CHEN: Nastasha Chen, CNN, Atlanta.
(END VIDEO TAPE)
BROWN: Conservatives are looking for a reset this weekend at their national convention in Florida.
But after losing the White House and the Senate, there is one speaker who commands more attention than all the others, just hours from now, former President Donald J. Trump.
Jim Acosta is in Orlando tonight watching a CPAC like none other. Jim?
JIM ACOSTA, CNN CHIEF DOMESTIC CORRESPONDENT: Pam, even though Trump is a defeated ex-president, this is a Trump love fest at CPAC. He is, of course, going to be giving their closing speech on Sunday at this conference.
But in addition to that, you're seeing Trump world figures roaming the corridors of the CPAC. We saw Trump adviser Roger Stone making the rounds, talking to fan boys who would come up to him and ask for his autograph, ask for a selfie with Roger Stone.
We also, at one point, tried to catch up with former Secretary of State Mike Pompeo. We tried to ask Pompeo whether or not he still stands by this comment that he made shortly after the 2020 election when he said that there would be a continuation or a transition to a new Trump administration. Obviously, that didn't happen and Pompeo didn't want to talk to us.
But all throughout this convention, speaker after speaker, they are making the case that the future of the Republican Party depends on Donald Trump, and we saw that earlier in the day when Congressman Jim Banks was making that case to the crowd here at CPAC. Here is what happened.
(BEGIN VIDEO CLIP)
REP. JIM BANKS (R-IN): The most popular Republican figure in Congress today is Kevin McCarthy.
Let me tell you who the least popular Republicans in the party are today. They're those few, very few men.
UNIDENTIFIED MALE: There is tittering out there. I just want you to know.
BANKS: Very few Republicans, the least popular in our party are the ones who want to erase Donald Trump and Donald Trump supporters from our party.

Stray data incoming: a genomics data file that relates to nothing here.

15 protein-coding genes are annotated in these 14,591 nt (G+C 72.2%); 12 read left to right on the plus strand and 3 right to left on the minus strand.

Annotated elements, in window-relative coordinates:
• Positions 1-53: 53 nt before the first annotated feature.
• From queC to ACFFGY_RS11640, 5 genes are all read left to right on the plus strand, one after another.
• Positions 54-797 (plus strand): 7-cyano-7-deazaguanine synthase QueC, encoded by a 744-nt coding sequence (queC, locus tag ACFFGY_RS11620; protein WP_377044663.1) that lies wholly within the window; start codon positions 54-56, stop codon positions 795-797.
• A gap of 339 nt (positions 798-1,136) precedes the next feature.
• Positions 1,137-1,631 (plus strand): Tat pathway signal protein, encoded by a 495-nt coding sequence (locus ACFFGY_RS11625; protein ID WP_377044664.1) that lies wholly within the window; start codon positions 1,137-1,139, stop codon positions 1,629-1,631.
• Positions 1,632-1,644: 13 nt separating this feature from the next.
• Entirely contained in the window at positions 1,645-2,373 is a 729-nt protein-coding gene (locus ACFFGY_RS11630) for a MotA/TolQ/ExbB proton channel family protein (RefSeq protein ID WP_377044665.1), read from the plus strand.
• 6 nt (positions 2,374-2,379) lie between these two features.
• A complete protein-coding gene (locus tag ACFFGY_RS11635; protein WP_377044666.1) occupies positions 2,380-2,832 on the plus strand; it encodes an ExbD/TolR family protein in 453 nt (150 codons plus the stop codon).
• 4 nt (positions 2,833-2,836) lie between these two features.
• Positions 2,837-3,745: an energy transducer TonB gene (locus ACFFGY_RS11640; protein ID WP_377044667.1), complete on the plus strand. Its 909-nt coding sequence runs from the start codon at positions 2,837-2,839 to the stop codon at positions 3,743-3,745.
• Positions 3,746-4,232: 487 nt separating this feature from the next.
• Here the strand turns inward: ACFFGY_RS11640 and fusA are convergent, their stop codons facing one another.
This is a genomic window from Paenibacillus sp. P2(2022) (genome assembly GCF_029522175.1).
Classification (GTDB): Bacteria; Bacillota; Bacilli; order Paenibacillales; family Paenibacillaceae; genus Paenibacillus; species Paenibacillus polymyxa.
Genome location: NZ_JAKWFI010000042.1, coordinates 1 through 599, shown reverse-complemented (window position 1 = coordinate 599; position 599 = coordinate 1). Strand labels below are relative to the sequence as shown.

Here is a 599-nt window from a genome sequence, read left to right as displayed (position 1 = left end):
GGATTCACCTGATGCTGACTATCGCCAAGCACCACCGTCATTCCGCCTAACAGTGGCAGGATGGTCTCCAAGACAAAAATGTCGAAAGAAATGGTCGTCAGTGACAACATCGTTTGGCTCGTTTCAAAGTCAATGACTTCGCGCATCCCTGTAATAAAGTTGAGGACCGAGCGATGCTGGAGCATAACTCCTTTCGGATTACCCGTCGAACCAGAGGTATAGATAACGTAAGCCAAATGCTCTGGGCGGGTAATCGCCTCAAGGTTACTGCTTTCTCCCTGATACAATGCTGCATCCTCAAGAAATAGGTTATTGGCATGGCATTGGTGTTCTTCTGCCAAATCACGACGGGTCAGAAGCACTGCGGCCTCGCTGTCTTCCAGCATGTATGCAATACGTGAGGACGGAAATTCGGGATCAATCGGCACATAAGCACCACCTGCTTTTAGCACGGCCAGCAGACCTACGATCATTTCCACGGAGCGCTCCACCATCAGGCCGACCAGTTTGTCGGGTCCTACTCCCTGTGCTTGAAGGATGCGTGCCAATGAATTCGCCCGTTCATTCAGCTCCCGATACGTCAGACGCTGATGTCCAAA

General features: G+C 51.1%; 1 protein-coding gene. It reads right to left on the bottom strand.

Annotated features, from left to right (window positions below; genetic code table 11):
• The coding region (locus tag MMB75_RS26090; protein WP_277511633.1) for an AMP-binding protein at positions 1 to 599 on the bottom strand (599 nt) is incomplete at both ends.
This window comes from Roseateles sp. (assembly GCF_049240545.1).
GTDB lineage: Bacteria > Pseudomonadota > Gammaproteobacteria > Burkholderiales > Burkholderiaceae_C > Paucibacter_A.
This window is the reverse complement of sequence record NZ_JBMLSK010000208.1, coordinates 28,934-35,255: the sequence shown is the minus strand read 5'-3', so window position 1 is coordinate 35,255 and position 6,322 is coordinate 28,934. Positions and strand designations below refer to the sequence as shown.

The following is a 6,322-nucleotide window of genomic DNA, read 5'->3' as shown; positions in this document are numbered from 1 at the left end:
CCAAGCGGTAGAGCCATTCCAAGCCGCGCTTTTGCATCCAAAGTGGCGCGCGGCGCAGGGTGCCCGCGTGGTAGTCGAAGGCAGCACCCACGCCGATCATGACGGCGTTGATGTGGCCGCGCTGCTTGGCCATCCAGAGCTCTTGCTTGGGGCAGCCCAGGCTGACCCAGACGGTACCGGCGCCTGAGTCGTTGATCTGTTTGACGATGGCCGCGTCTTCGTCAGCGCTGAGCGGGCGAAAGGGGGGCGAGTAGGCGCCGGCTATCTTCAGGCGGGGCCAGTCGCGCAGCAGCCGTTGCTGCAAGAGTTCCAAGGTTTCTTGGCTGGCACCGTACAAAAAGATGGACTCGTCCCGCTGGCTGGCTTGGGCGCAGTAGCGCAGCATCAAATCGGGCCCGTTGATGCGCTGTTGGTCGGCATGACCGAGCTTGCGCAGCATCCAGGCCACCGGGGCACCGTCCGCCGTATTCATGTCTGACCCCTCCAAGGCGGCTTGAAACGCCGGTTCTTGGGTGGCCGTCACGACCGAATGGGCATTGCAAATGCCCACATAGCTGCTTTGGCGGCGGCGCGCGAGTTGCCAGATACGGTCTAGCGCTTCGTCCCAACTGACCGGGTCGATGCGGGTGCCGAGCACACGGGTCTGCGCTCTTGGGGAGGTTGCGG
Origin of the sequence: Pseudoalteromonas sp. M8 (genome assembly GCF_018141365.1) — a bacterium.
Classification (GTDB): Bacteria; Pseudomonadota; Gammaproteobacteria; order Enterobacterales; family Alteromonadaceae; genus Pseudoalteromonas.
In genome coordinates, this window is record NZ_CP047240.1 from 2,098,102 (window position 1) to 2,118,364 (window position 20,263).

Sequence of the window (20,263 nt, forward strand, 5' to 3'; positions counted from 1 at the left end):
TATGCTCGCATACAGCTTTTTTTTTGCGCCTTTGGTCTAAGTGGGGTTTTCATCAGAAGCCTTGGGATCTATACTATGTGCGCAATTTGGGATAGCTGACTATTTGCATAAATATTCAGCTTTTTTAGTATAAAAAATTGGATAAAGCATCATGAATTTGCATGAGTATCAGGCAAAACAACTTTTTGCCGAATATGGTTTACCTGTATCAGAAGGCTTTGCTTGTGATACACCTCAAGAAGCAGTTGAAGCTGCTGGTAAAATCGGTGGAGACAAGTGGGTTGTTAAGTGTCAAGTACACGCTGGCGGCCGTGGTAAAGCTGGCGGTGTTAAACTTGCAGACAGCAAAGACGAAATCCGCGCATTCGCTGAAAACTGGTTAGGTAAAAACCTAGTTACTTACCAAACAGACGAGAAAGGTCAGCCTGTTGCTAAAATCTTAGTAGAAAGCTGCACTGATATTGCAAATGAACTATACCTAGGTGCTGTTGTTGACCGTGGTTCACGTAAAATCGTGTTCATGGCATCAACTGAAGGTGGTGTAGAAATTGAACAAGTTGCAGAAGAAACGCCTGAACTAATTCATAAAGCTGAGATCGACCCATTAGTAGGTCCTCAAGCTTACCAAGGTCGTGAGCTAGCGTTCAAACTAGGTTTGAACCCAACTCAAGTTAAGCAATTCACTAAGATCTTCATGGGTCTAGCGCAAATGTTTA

If that happens, we won't win back the majority in 2022.
(END VIDEO CLIP)
ACOSTA: And, Pam, anytime you try to talk to some of the attendees here at CPAC about whether Donald Trump, in fact, lost the election or whether he had anything to do with the violence that was saw in January 6th, some of these CPAC attendees will become irate, even hostile with you. As for the former president, as he prepares for his speech on Sunday, he is meeting with ex-advisers down at Mar-a-Lago. In fact, tonight, he is having dinner with his former acting director of National Intelligence, Rick Grenell. Pam?
BROWN: All right. Thanks to Jim Acosta.
And my next guest is a Republican who was split with the mainstream GOP on big issues, like COVID and the election, Utah Governor Spencer Cox is with me now. Nice to have you on, Governor.
GOV. SPENCER COX (R-UT): Hey, it's great to be with you, Pamela.
BROWN: So let's start with this breaking news that the FDA granted an emergency use authorization for the Johnson & Johnson vaccine. How big of a development is this and have you been given details you need to plan for the arrival of these new vaccines?
COX: Yes, we have. We've been working very closely with other governors and with the Biden administration, assuming that this would be happening. We all hoped it would be happen. We've been praying it would happen. And it did, indeed, happen.
And we expect that we will be getting several thousand doses within the next couple of days. That's been open to us. Again, we've been planning for it. This is big news. It's a single-dose vaccine. It doesn't require the refrigeration and it's just another tool we have in fighting this terrible virus.
And, honestly, right now, of course, we have a supply problem. Demand is far outpacing supply. But with what we know from Moderna and Pfizer and now with Johnson & Johnson, by end of March and into April, we're going to have a demand problem, and that's going to be a better problem to have.
BROWN: Well, let me just ask you really quickly though. So, you're saying you're going to get the vaccine, you've been coordinating with the Biden administration and you expect it to be soon. Does that mean you expect shots in the arms from the Johnson & Johnson vaccine in this coming week?